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A life like no other

June 10, 2017

Giving title to books is not easy. Especially biographical ones. How to come up with something original and nice? How to convey and CONTEXTUALISE life in dance in a few words? How to relate to these times while recapturing old, bygone days? How to be truthful, yet not state all? How to avoid controversies while getting eyeballs? How to reach out differently? How to, how to...

Having written / produced/ edited more than 40 books out of which 7 are biographies, I can say with some authority that it is ultimately a gift. Saraswati truly has to bless, else it's not doable. A Life like No, not mine but title and teeth (substance) of Sonal Mansingh's biography written by a civil servant named Sujata Prasad is an unputdownable read. Sujata not knowing much about the dance field is actually a plus: Few biases, fewer prejudices. No camps or camouflaging. It's an AS TOLD TO type of bio.

And what a bio! Dancers act shy, coy, wishy-washy on surface. Under the surface, most are survivors, often cunning and occasionally smart. Some are truly talented too! But bold (and beautiful), not many. Sonal Mansingh is.

Sonal Mansingh is also an enigma. A super smart survivor of many battles and bouts - with love and life - she minces no words about her life. In CinemaScope. Larger than grand; bigger than life. She is honest, true to her being and very astutely covers the spectrum of her life in early childhood at her grandfather, the Governor of Mysore's house in Bangalore "where guru U.S. Krishna Rao did not get impressed by her background but was as strict in teaching as he was with anyone else." Then a life in Bombay of the sixties, carefree college days. Then Delhi, the city of sins, oops... djinns and falling for a suave, rather smart Lalit Mansingh, whose being in the Indian foreign service might have helped her career lots. Her second marriage - to yet another quasi foreign service culture diplomat - albeit a German named Lechner too led her to many of his postings. She went to 90 countries in her dancing career.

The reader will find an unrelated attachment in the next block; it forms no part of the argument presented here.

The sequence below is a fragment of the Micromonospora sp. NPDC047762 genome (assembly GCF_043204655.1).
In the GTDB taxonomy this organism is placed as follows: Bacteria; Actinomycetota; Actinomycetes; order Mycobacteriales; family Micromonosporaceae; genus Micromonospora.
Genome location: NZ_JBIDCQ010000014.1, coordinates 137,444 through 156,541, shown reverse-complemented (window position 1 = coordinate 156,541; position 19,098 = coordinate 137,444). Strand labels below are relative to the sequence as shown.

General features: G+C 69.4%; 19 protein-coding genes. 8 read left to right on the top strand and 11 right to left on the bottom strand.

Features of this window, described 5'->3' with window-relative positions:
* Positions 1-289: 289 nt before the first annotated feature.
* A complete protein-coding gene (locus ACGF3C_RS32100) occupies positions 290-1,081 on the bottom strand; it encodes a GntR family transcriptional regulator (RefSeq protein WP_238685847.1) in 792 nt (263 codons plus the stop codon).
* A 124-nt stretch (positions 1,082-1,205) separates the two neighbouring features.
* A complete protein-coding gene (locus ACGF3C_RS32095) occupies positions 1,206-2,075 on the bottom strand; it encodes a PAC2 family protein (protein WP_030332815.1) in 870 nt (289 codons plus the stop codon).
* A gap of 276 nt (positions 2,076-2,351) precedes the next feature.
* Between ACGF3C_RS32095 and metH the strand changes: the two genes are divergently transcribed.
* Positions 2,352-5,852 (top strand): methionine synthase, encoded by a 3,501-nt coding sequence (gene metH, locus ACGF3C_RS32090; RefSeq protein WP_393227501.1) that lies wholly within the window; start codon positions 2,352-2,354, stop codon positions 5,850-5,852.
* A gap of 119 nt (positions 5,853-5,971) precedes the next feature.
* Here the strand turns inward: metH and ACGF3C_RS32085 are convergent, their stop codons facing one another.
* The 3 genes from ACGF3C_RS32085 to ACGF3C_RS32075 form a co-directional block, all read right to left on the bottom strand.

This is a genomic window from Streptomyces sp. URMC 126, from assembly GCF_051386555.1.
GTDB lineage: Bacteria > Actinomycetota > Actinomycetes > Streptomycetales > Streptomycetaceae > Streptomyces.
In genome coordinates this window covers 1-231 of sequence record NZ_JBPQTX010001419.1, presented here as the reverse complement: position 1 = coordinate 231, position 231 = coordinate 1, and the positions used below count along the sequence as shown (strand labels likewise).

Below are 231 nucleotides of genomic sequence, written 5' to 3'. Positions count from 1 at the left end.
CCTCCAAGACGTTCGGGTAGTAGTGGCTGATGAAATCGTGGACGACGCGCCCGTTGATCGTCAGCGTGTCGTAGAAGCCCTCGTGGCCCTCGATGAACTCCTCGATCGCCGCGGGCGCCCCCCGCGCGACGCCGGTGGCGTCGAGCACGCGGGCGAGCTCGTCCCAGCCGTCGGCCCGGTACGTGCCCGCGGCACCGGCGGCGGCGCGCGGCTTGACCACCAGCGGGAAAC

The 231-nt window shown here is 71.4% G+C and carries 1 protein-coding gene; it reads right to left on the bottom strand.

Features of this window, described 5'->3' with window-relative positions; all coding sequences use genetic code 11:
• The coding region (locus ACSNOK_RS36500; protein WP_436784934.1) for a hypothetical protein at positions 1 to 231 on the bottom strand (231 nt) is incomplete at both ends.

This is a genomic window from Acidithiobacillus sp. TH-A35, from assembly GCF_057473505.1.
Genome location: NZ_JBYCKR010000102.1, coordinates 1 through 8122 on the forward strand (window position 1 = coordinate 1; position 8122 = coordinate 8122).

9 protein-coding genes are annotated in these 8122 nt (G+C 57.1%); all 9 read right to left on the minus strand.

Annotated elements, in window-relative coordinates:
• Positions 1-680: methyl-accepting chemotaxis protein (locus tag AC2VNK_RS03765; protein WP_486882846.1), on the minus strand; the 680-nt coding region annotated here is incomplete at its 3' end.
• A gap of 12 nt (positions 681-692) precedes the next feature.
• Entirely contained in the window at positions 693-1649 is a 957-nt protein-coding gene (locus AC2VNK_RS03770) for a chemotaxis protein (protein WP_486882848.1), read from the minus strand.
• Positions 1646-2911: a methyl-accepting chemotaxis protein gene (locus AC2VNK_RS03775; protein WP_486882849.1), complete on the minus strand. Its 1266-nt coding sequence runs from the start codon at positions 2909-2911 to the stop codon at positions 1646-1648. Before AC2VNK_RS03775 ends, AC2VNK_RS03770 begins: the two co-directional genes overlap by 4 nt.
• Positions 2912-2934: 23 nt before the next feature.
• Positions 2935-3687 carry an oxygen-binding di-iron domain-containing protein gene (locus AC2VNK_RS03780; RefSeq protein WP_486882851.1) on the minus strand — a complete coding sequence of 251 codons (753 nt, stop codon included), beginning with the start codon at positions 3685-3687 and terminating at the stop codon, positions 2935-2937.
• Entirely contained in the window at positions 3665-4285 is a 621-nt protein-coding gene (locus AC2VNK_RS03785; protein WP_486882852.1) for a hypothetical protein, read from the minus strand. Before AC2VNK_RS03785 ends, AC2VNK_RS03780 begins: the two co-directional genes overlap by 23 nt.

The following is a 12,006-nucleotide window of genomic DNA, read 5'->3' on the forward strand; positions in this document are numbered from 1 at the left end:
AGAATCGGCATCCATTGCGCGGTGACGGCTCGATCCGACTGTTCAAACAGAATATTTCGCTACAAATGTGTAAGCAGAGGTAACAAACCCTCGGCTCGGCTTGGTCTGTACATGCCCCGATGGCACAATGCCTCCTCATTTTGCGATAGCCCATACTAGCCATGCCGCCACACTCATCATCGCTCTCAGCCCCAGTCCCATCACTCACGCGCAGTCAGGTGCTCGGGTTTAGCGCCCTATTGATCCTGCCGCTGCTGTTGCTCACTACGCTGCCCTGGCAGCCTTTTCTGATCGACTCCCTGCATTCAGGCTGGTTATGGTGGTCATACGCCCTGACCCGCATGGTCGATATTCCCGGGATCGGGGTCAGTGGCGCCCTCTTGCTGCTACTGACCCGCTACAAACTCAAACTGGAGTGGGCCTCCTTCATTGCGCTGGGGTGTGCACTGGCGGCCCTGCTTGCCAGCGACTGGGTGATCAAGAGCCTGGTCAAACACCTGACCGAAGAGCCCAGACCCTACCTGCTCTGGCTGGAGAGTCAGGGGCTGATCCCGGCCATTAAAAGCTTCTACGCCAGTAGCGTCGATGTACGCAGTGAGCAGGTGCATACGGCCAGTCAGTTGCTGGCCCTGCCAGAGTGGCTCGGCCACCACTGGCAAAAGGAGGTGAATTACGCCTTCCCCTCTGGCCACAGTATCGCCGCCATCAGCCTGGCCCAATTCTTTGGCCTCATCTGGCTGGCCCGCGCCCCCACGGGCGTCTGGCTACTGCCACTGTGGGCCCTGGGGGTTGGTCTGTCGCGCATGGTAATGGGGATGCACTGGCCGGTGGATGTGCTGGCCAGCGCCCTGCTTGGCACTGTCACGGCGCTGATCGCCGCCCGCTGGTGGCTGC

If titles of books are difficult, then chapterisations are more so. This book has very easy ones. Born to dance; the Bharatanatyam years; the journey to Odissi; in Geneva. One address - A 45 Pandara Road - becomes a chapter (where the Mansinghs lived for a while as most top babus get housing in Lutyens, Delhi) and has historical evidence in MKDC (Mohan Khokar Dance Collection) in hand written New Year cards the couple sent to those who mattered or were close. Alas, this address was last in Delhi because soon she separated from Lalit Mansingh (next chapter, Scenes from a Marriage) and fell for a German babu posted in Delhi, called Georg Lechner (New beginnings). They lived in Delhi, Geneva, Montreal, due to his postings. Her accident in Germany through which Lechner nursed her (Born again), her life with him until she returned home one afternoon to "find Georg in bed with a Swedish girl, with enormous breasts..." Such lines make the biography seem real. No one speaks of such things in polite Indian society, much less in a married life. Sonal is not afraid of anyone.

Courtesy: Mohan Khokar Dance Collection